Ayatollah Sadegh Larijani, newly appointed head of Iran's judiciary, who has stayed the executions of seven accused scheduled for today.
The executions of seven accused criminals in Iran scheduled for today have been cancelled by the new head of that country's judiciary.
Ayatollah Sadegh Larijani, who was appointed head of the Republic's Islamic Judiciary four days ago by the Supreme Leader, Ayatollah Ali Khamenei, stopped the executions, which were to include someone who was under 18 when he stabbed another boy. The death penalty cannot be exacted on anyone until they have reached the age of 18.
Iran is said to be second worldwide in the number of executions performed annually, after China, according to Amnesty International. Human rights groups have criticized Iran's record on imposing the death penalty, particularly on minors.
State media carried the report of the cancelled executions, quoting attorney Mohammad Mostafaie, who represents one of the accused.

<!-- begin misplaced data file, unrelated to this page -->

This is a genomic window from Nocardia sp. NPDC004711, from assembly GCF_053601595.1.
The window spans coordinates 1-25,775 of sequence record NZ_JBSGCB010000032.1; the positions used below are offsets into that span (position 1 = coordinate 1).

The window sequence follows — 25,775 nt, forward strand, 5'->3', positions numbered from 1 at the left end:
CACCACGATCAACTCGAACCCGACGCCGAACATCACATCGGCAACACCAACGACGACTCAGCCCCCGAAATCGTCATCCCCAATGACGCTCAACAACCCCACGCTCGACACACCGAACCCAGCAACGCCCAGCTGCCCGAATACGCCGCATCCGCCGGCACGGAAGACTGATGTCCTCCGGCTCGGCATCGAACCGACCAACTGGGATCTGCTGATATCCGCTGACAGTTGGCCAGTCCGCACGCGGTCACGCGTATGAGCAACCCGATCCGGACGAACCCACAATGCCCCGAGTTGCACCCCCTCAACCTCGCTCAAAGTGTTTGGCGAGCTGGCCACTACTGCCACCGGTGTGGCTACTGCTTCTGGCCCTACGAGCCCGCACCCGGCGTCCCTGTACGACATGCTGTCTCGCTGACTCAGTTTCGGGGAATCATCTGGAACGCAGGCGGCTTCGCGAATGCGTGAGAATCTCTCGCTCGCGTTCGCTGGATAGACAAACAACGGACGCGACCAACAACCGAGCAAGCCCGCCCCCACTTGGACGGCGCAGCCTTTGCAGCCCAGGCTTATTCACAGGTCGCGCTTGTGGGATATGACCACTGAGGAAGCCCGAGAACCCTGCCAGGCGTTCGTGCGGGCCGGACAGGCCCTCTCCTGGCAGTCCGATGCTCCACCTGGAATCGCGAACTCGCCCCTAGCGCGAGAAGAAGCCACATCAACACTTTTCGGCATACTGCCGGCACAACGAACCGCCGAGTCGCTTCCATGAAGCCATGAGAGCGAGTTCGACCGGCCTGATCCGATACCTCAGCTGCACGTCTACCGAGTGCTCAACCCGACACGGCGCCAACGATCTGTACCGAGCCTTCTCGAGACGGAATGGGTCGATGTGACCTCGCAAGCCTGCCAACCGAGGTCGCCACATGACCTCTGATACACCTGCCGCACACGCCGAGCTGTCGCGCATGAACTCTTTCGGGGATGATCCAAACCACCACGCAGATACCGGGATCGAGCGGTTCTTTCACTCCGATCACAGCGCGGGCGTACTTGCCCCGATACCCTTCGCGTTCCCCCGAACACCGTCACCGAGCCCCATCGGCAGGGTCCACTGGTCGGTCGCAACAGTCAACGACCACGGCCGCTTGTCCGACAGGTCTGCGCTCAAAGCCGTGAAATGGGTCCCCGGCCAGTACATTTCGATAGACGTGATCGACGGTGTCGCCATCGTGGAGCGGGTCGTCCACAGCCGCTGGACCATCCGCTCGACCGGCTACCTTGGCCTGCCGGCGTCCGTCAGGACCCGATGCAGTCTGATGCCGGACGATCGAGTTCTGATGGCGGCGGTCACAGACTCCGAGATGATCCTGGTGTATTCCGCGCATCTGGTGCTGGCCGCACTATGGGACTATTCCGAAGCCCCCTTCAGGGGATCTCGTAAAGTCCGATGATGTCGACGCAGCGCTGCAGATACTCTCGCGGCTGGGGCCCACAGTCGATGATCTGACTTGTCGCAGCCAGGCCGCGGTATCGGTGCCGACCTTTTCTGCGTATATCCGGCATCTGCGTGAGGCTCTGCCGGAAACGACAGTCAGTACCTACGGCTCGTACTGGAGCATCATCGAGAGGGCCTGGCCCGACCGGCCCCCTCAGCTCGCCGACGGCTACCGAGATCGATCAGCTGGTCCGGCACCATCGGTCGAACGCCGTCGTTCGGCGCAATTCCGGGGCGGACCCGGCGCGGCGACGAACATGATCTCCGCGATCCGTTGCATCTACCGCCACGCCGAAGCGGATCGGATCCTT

The newly appointed Larijani, 49, has taught at Qom Seminary and served as member of the Guardian Council. He is the brother of Dr. Ali Larijani, former head of Iran's Security Council and current speaker of Iran's Parliament. His other brothers include Fazel Larijani, Iran's cultural attache in Ottawa, Canada, Bagher Larijani, former deputy minister of health and now head of Tehran University of Medical Sciences, and Mohammad-Javad Larijani, Director for the Institute of Studies of Theoretical Physics and Mathematics in Tehran. All of them have held or currently hold positions in Iranian government. Their father, Grand Ayatollah Hashem Amoli, was an influential Shia cleric.
It is not clear whether the executions have been permanently halted or temporarily stayed.